The Bravery (left to right: Michael, John, Sam, Mike and Anthony)
In today's final episode of my interview with the Bravery's Sam Endicott, the singer talks a bit more about writing the perfect song, the hype surrounding the band, gay fans and the stories in the press about the rivalry between the Bravery and the Killers. Read Part 1 here. If you have not had a chance to hear and see the Bravery, check out their latest music video:
You said earlier
that anxiety has driven a lot of your songwriting and that making music has
been liberating for you. Do you feel that the hype surrounding the
band creates new anxiety about not living up to the expectations?
That's a good question. I think in the end I'm always an anxious person. If there is nothing to worry about I will create something in my head. As far as the hype is concerned, we don't try to think about it too much. We put a lot of pressure on ourselves. Outside pressure doesn't add to it that much. It is not like that people notice the band now and all of a sudden I have to write some good songs [laughs].
You are becoming quite popular with gay indie gentlemen…
How do you feel about that?
Yeah. It is interesting. The first cover we had was a gay publication. Our whole thing is not to appeal to a specific niche or group. It is all about doing what do and we love what we do. You just hope that everybody out there has a chance to hear it. That's why we play all over the world to get our music out there. We're psyched about everybody that is down with our music.
It is probably the diverse elements in your music that appeals to a wide range of people. The disco rock of the Bravery is appreciated by gays, and the eyeliner of course...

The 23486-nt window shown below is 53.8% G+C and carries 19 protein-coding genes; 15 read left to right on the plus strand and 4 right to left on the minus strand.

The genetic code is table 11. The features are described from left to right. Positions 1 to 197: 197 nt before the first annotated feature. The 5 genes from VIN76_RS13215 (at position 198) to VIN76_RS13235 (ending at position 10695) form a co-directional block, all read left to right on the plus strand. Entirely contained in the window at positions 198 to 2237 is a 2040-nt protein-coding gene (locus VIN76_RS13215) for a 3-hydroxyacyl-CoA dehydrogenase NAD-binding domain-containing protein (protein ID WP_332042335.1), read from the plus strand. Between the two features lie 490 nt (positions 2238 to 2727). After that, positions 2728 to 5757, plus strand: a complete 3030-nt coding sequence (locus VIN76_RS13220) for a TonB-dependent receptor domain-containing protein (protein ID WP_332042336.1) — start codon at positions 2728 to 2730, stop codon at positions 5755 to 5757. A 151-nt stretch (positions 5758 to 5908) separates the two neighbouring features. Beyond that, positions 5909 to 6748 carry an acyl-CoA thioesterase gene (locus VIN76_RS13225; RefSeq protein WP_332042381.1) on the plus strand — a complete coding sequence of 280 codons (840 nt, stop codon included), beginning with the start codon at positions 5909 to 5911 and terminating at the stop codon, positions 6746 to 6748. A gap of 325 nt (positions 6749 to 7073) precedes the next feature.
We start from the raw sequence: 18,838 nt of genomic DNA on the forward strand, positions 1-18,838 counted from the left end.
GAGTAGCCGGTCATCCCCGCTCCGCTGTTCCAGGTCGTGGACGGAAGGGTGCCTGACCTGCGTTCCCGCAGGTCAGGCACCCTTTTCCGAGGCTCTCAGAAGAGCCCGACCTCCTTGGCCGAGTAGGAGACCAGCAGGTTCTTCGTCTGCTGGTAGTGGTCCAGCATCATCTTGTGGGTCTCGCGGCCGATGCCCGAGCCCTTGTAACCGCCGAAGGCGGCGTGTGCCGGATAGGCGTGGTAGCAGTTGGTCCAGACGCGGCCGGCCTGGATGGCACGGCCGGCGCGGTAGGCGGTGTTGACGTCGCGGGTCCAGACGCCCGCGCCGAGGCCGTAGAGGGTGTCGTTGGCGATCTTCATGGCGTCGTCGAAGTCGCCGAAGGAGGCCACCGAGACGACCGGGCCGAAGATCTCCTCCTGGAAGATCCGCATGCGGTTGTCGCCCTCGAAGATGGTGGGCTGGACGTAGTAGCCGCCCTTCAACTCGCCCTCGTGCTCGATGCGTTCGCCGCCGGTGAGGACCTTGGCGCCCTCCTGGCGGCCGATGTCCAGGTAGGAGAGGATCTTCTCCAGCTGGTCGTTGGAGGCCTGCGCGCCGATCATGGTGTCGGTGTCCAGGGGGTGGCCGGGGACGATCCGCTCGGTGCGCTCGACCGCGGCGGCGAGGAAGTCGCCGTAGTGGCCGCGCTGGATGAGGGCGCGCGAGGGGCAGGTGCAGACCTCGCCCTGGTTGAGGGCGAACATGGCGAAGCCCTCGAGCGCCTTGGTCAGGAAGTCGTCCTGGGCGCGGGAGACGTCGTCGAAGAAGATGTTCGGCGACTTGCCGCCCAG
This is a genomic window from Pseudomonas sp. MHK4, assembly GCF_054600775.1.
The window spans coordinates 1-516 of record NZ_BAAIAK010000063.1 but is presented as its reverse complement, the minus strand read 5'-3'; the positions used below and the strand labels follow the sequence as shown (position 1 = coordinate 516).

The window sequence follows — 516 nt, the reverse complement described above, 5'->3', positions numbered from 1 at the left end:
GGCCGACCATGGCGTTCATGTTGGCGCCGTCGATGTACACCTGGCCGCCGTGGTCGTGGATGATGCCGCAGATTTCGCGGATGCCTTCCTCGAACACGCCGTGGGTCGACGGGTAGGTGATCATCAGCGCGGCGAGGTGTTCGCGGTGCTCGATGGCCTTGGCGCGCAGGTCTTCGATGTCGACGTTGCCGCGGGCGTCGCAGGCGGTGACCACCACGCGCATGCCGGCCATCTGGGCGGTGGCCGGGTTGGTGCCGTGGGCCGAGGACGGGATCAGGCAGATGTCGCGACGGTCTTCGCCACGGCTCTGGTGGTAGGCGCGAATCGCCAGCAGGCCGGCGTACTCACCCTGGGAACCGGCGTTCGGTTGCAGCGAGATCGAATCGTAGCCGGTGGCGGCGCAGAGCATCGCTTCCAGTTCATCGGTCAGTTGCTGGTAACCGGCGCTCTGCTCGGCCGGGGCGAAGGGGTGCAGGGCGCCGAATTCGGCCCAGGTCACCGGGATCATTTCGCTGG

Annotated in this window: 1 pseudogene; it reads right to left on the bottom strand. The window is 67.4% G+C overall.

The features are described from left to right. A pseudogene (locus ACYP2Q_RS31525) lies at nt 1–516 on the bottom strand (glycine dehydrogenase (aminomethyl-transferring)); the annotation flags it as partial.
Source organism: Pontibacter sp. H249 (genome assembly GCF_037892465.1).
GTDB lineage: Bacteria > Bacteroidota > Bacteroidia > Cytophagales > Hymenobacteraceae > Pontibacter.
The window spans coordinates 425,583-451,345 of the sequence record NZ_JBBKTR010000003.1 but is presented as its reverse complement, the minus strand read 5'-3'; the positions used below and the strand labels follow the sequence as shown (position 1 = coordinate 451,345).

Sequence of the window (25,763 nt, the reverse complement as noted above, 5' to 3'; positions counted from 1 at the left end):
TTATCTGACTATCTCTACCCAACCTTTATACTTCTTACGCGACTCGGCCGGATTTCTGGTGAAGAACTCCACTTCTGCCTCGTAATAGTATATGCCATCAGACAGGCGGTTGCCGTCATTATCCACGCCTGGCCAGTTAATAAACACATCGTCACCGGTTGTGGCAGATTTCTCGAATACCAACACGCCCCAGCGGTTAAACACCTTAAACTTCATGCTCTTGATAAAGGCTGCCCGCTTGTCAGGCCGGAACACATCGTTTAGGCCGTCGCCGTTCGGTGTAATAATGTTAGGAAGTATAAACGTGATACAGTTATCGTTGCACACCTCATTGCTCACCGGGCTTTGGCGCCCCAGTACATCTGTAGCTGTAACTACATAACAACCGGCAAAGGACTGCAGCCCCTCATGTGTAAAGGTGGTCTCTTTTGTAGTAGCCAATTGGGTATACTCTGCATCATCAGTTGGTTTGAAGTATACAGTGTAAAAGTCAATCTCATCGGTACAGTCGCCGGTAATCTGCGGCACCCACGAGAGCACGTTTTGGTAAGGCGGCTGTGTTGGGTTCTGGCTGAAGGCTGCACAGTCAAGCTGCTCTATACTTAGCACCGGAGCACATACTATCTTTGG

[Laughs] That's great.
What is your opinion about gay marriage?
First let me say that we are not a political band. You really need to know what you're talking about. There's nothing more painful than a band that pretends to know when they really have no clue what they're talking about. I don't want to speak for the band about that. My personal opinion is that you have to look at it from two sides. There is a religious aspect and a legal aspect. And I think people are getting these two confused. From a legal perspective there is no reason why gays should not be able to get married. I think many religious people are getting it confused and feel threatened. They are two different issues and as far as I'm concerned church and state are separated (. . .) I think religious people feel that their religion is tempered with. But I believe some of their old standards need to be interpreted in a way that makes sense today.
There are a lot of stories in the UK press about the rivalry between you and the Killers. Is there any truth to it?
There is no rivalry between us and the Killers. It is frustrating for us and for them that we are compared all the time. We never even heard of the Killers until our album was almost done. And I'm sure they never heard of us. We're not part of the same scene and totally independent of each other. It is kind of annoying. The only thing is that we are on the same label and drive their old tour van. Okay, let me say this. This is our official stance on the Killers. We met the drummer Ronnie Vanucci and he was totally cool. So the Bravery is down with Vanucci.
As a songwriter what do you consider the perfect song?
The best art of any medium you can enjoy on two levels. On one level if you really focus on it and you are knowledgeable about it, you can get a lot out of it. But on another level you don't have to be knowledgeable at all. You hear it and you just like it or you don't. The best art you enjoy immediately on a surface level and if you spend time on it, you get even more out of it. It is like a Picasso, you don't have to explain it to enjoy it. But if you do know about all that shit you get even more out of it. The perfect song is one that [works on these two levels]. You hear it on the radio and you say "fuck yeah." Nobody is required to know about music - you either like or you don't. But if you get into the song it might get even better. That's why the Beatles are the best. They wrote songs like that, especially in the latter years.
Is there any song on the album that stands out for you personally?
Not really. They are all special to me.
The songs "No Brakes" and "Hot Pursuit" use a driving metaphor. Do you have a fascination with racing?
[Laughs] No, it is just a good metaphor to use to sort of write about being out of control and how you can grab the wheel and let it guide you through life. I think speed can be liberating. You should know that "Hot Pursuit" is a B-side track that will only appear as a bonus track on the U.K version of the album.